So I was going to keep this as another private post for
myself, a journal entry. Today was filled with emotions
I've never experienced before. Its really wordy, but I hope
if you read this you could capture the intensity of each
Do you have those moments in life that are memorable… but not for the usual “good times”? Those moments that define the term: “experiencing life to its fullest extent”. I went on a hiking/climbing-ish trip up to a local mountain. This single day has been filled with the most terrifying moments ive experienced in my. I started outdoor excursion along with 11 other people, and left the excursion with no one else besides myself. Every decision and action today was by my own self-choice. Through each event today I’ve learned so much about myself. My capability was put to test, how much I can push myself. Collective experience and knowledge was also put to the test today. Most importantly I knew to keep calm & keep control …Anyways enough with the vagueness here’s what happened today:
I was invited by a friend to hike up to the peak with 13 people to climb and highline. I was the only one who was going to stay for Saturday, while everyone else planned to camp overnight. I drove up the mountain on my own. The drive started off gloomy with thick fog but once I hit 3000ft elevation I drove above the clouds. It was a gorgeous and fun drive through the alpine scenery above the thick clouds in the valley below.
I met up with everyone, I only knew 3 out of the 13 people present. Everyone had 50lb packs ready… I also had a disgustingly large pack filled with trad climbing gear and a static line for TR soloing. We all started at the trailhead and then embarked on a 2mi hike with ~2000ft elevation gain. MIND YOU I am not an endurance person. Every moment of that hike was killer with my super heavy pack on. It took so much mental motivation to push through and keep up with everyone. Once we got to the peak, the weather started to turn for the worst. A deep dark gray cloud started to engulf the entire mountain we were on.
A few hours passed setting up the highline and the weather worsened every minute. Visibility was at 10% and then started to snow. The bright blue sky turned into an unsaturated white sheet. I made the decision to start my rappel down the mountain. I parked my car at the climbers trailhead, which was different the way we came in. I was forced to rappel two pitches in order to get to my car in an orderly time. There are bolted anchors on the rock face… but you dont know if they are accurate or safe. The guidebook I was refereeing to was written decades ago. I spend a while deciding the quickest and safest route… because I was descending by myself.
The rap down route I chose started with the anchors being 20ft down from the ledge… this lead down a slab to the anchors. I had one of the members of the group put me on belay while I down climbed the slab to the anchors. I arrived at the three bolted anchors, the two right bolts were rusted, and the left most 3rd bolt was on a quarter inch hangar with a wrap ring… It was my only choice. Once I started feeding my rope through the anchors I realized that there is no middle marker on my sterling static rope. I didnt want to take the risk of “guessing” where the middle is. So I had to sacrifice a few bailer biners to the anchors to tie myself in and just lower myself on a grigri. (yes, because lowering off directly from the anchors should be a no no… I know).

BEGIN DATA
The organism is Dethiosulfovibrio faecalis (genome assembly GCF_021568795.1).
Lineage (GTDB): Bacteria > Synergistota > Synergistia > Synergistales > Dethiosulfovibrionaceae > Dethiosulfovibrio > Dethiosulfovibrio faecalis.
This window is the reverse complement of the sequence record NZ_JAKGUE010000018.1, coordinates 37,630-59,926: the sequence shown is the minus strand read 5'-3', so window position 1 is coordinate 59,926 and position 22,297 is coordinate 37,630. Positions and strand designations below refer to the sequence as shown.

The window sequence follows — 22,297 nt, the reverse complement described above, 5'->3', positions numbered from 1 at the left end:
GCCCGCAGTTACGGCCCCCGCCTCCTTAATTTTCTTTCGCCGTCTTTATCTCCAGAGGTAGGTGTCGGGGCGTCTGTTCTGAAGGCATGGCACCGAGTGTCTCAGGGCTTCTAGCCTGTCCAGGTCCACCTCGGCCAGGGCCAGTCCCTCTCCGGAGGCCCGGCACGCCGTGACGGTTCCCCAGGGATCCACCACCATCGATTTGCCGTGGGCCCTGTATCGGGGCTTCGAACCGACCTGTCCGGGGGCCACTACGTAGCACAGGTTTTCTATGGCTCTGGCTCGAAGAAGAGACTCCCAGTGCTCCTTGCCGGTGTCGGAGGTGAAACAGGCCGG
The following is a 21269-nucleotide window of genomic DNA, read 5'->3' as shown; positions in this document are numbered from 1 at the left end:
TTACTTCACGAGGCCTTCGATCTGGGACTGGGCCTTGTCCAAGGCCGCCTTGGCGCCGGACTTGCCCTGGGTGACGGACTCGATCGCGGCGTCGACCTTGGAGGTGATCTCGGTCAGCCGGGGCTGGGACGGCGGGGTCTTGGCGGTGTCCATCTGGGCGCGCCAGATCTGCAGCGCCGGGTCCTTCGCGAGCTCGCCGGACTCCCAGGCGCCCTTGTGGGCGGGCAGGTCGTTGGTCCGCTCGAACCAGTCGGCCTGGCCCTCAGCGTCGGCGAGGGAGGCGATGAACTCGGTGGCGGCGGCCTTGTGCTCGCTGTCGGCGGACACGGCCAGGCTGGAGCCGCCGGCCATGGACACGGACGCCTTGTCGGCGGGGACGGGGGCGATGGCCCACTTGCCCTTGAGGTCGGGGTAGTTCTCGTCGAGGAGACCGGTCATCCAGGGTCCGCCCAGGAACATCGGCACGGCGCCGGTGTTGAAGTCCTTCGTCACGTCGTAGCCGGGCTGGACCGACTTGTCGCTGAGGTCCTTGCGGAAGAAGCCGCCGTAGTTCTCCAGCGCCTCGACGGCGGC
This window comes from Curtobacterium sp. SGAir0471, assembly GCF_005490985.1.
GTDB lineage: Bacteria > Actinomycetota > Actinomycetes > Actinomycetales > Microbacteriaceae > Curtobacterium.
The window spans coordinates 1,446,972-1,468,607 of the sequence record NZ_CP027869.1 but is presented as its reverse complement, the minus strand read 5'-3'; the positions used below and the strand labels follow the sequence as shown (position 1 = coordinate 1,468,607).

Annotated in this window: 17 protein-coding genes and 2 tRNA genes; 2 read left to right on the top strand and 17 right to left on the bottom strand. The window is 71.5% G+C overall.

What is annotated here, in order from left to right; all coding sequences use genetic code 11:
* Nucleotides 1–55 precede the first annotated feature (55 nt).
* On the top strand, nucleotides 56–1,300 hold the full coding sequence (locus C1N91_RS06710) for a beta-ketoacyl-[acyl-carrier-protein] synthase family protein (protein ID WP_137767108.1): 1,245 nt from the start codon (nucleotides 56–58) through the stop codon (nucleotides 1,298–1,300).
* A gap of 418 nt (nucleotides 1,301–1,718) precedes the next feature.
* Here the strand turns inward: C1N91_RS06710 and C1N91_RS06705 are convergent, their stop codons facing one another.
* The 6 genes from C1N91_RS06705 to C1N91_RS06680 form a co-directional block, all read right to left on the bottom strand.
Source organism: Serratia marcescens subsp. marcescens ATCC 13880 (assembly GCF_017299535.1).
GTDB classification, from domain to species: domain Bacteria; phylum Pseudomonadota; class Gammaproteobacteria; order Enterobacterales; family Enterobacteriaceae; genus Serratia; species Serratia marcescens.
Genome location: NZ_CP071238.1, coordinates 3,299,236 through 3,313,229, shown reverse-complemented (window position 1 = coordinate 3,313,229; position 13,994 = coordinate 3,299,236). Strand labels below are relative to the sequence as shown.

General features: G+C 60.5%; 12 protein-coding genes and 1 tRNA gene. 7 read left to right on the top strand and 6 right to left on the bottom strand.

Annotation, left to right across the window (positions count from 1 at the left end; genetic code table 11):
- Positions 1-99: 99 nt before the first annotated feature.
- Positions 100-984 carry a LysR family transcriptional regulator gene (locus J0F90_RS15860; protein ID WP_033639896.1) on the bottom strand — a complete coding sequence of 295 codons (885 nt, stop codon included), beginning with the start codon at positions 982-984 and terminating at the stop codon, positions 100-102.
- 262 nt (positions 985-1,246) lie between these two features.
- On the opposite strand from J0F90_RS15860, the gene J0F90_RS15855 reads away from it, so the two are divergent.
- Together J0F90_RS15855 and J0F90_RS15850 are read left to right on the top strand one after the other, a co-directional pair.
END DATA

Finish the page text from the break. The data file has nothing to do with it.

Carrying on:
thats how WHITE the sky is... white out conditions & its raining. if you put your hand out infront of you... it was barley visible
After getting to the end of the first rap, I reached a ledge… as I pulled the rope (with much difficulty, damn you friction) the rope fell and the sheared section wedged itself into a flake. I carry a knife with me at all times when I’m climbing a multi-pitch, so I had to cut a section off of my rope. I huddled myself into a corner between a large flake and the wall, busted out my lighter and attempted to fuse the edge of the rope. It was good enough. Being up there was a different experience and feeling. I usually have a partner with me to confirm safety and mental support. I was on my own this time. My body was shaking, but I didn’t feel nervous or scared. I knew what I was doing and I had triple checked every single thing before I went into action. If anything happened I knew I would be on my own and have no one there to help rescue me. In the event of something happening, I had to rescue myself.
This is the event that caused the sheared section of my rope I had to cut at the 2nd rappel station
I tied a knot a the end of the rappel rope. Even with the length cut, I reached the last ledge by a few feet. From the last rappel station I had to down climb class 4 for the next 50ft. In some sections of the downclimb involved stem moves and chimneys… which was IMPOSSIBLE with my gigantic heavy pack on. So I had to tie my pack in to the rope and lower it, and climbed down thereafter.
I finally reached the base of the face. It started to get dark. I wanted to get down hastily and still keep on the trail. There are no trail markers or cariens on the trail from the base of the mountain. Every direction had a different trail. I remembered reading a section in Freedom of the Hills (climber’s bible!) about getting back to your car. Hiking the whole way down, I kept thought of the direction where my car is. With that in mind I had to make the decision of going this way or that-a-way. All I wanted to do is just get to my car, my ankles and knees started to get so sore from all the weight from my pack. The steep trail didn’t help this pain at all.